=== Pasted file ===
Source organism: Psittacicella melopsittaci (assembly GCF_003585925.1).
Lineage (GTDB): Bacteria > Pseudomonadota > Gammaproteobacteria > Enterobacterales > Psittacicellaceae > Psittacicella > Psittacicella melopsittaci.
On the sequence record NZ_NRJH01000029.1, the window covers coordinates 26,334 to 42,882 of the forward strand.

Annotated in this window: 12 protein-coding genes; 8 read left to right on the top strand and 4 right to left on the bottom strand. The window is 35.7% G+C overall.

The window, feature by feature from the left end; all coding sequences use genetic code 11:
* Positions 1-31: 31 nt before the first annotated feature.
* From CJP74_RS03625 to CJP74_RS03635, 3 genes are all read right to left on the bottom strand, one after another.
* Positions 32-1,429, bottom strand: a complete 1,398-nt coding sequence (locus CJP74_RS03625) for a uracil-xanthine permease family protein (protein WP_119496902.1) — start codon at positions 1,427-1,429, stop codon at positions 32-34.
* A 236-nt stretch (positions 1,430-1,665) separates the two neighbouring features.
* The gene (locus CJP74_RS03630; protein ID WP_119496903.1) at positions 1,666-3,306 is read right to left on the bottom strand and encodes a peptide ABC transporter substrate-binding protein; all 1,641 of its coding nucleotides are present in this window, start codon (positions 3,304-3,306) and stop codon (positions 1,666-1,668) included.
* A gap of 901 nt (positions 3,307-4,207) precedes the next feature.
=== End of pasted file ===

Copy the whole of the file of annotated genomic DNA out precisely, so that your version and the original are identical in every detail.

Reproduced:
Source organism: Psittacicella melopsittaci (assembly GCF_003585925.1).
Lineage (GTDB): Bacteria > Pseudomonadota > Gammaproteobacteria > Enterobacterales > Psittacicellaceae > Psittacicella > Psittacicella melopsittaci.
On the sequence record NZ_NRJH01000029.1, the window covers coordinates 26,334 to 42,882 of the forward strand.

Annotated in this window: 12 protein-coding genes; 8 read left to right on the top strand and 4 right to left on the bottom strand. The window is 35.7% G+C overall.

The window, feature by feature from the left end; all coding sequences use genetic code 11:
* Positions 1-31: 31 nt before the first annotated feature.
* From CJP74_RS03625 to CJP74_RS03635, 3 genes are all read right to left on the bottom strand, one after another.
* Positions 32-1,429, bottom strand: a complete 1,398-nt coding sequence (locus CJP74_RS03625) for a uracil-xanthine permease family protein (protein WP_119496902.1) — start codon at positions 1,427-1,429, stop codon at positions 32-34.
* A 236-nt stretch (positions 1,430-1,665) separates the two neighbouring features.
* The gene (locus CJP74_RS03630; protein ID WP_119496903.1) at positions 1,666-3,306 is read right to left on the bottom strand and encodes a peptide ABC transporter substrate-binding protein; all 1,641 of its coding nucleotides are present in this window, start codon (positions 3,304-3,306) and stop codon (positions 1,666-1,668) included.
* A gap of 901 nt (positions 3,307-4,207) precedes the next feature.